But, notwithstanding this, it is not to be denied that the philosophy of the New Deal runs directly counter to that of the old order. In fact, there are signs that the new leadership is preparing to discard the Profit motive as a determining factor in its economics. Fortunately, it holds, there are other motives that will serve the same purpose more effectively and more humanely. There is, for example, the Security motive. If we can once convince ourselves that the security of all means the security of each and every one it is possible that we will find a common ground on which government and industry can meet.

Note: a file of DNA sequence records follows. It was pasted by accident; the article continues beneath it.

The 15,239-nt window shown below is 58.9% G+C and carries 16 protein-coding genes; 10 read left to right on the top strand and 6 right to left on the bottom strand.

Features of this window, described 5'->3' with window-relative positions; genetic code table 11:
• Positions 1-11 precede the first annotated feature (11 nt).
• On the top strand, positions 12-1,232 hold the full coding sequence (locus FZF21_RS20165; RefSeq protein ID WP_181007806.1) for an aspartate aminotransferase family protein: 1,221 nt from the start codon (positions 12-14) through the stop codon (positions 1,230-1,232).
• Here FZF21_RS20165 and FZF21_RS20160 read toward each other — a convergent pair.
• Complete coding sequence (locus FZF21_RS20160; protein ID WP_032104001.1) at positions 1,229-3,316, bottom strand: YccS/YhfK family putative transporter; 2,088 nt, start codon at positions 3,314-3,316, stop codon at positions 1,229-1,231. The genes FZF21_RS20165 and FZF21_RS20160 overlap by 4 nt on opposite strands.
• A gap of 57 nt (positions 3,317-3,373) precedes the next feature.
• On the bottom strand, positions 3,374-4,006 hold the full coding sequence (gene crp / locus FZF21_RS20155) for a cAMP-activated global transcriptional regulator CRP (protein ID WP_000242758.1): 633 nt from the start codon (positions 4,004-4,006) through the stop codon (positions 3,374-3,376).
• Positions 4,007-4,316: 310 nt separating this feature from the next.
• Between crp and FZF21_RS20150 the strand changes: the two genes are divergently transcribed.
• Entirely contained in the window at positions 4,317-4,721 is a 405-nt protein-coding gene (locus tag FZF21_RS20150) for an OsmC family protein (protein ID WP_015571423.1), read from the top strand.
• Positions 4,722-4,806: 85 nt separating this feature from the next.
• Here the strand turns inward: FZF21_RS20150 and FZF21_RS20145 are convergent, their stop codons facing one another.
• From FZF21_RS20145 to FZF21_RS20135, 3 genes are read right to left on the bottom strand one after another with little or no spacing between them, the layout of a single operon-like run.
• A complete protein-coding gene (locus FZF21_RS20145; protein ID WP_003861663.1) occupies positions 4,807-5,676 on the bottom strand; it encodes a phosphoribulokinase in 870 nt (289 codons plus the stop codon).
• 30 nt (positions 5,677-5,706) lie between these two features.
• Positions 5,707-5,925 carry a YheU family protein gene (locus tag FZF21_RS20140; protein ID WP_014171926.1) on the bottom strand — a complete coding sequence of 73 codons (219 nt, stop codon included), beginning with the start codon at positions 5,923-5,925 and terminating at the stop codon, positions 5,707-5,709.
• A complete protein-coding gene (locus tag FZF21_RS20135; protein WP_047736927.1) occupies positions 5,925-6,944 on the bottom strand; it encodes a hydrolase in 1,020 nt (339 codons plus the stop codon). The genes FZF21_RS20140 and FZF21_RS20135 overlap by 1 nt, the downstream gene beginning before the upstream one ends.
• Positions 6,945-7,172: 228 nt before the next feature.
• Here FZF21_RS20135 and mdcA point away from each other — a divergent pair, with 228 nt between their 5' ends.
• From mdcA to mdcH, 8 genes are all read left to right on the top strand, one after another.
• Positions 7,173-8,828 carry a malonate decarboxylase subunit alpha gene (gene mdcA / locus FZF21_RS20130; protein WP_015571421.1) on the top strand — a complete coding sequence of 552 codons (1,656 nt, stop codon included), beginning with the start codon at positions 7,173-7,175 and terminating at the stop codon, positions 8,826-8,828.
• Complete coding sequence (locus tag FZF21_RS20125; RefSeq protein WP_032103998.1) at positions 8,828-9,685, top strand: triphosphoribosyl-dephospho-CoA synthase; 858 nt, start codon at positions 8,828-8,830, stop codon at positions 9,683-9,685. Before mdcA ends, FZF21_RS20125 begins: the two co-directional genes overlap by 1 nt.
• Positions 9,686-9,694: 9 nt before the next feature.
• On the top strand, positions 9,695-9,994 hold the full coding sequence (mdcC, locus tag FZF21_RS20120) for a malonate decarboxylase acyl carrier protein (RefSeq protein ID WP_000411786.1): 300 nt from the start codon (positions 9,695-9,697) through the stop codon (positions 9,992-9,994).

Certain it is that the desire for security, or the instinct of self-preservation, is the deepest human instinct. To deny this or to say, as the old order does, that the predatory instinct‐which is the biological equivalent of the Profit motive ‐ is the primary impulse of natural man is founded neither on fact nor on human experience. In his natural state man was not a hunter‐he was the hunted. The Hunting Stage of mankind was a super‐imposed culture which was destined to go the way of other cultures, and to attempt to build an economic system on this discarded remnant of a dead past is an anacronism. Worse than that, it is a reversion to the “reign of tooth and claw”.